Religious people have poor understanding of reality, controversial study finds
The findings from the University of Helsinki state that people with either religious or paranormal beliefs have a poorer understanding of the physical world, and focus on it less. They instead turn to their beliefs, accepting more supernatural answers relating to demons and gods.
Controversially, scientists claim that such “supernatural beliefs may thus reflect a broad, hyper-mentalistic cognitive phenotype,” adding that “extreme forms” of this can often be found among those with autism.
Research saw 258 Finnish participants asked how much they agreed with the statement, “there exists an all-powerful, all-knowing, loving God,” and were also questioned about whether they believed in paranormal beings such as ghosts.
In the results, it was found that religious people usually act on instinct over critical or analytical thinking.
Scientific explanations for physical and biological things such as flowers, volcanoes and wind were less likely to be understood by those with religious or supernatural beliefs. They instead apply human characteristics and attributes to the world around them and think inanimate objects are able to think and feel.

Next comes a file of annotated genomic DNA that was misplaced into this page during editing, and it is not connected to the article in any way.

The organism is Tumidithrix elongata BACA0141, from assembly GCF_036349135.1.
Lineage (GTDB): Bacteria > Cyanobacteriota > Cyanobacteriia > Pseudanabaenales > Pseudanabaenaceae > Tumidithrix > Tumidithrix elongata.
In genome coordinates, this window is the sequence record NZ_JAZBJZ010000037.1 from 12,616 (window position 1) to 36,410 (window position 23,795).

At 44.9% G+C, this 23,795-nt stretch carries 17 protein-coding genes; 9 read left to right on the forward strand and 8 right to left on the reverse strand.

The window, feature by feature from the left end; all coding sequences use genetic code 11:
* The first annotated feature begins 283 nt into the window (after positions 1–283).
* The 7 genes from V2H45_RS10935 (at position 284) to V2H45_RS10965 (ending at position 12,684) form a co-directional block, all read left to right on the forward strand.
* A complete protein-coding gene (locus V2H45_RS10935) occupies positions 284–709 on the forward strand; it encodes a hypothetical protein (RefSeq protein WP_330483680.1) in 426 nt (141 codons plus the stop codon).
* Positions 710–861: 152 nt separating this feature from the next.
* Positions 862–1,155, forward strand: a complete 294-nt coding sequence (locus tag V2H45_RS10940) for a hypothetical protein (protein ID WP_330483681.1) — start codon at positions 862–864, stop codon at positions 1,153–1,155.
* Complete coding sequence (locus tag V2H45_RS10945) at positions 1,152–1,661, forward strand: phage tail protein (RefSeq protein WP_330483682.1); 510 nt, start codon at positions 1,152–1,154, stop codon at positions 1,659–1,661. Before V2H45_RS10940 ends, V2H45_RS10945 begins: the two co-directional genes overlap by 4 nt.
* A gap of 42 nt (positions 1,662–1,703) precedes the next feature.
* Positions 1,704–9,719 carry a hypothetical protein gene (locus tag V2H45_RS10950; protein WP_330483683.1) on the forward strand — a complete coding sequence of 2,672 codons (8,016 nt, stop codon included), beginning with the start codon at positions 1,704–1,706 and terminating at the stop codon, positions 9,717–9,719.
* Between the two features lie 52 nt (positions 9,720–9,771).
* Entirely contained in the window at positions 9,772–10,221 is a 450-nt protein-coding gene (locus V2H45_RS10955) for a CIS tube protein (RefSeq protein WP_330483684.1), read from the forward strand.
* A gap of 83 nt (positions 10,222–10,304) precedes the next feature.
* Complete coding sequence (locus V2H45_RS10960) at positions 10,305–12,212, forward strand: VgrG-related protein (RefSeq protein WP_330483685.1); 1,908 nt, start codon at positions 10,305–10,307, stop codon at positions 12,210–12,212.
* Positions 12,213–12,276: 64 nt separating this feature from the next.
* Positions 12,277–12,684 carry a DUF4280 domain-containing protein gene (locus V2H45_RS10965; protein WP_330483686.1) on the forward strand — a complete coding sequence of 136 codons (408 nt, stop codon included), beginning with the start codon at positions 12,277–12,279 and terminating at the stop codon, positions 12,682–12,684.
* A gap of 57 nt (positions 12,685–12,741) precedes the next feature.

Marjanna Lindeman and Annika Svedholm-Häkkinen, who carried out the research, found that those who believed in religion had lower “intuitive physics skills.”
“The more the participants believed in religious or other paranormal phenomena, the lower their intuitive physics skills, mechanical and mental rotation abilities, school grades in mathematics and physics, and knowledge about physical and biological phenomena were – and the more they regarded inanimate targets as mental phenomena,” they told The Independent.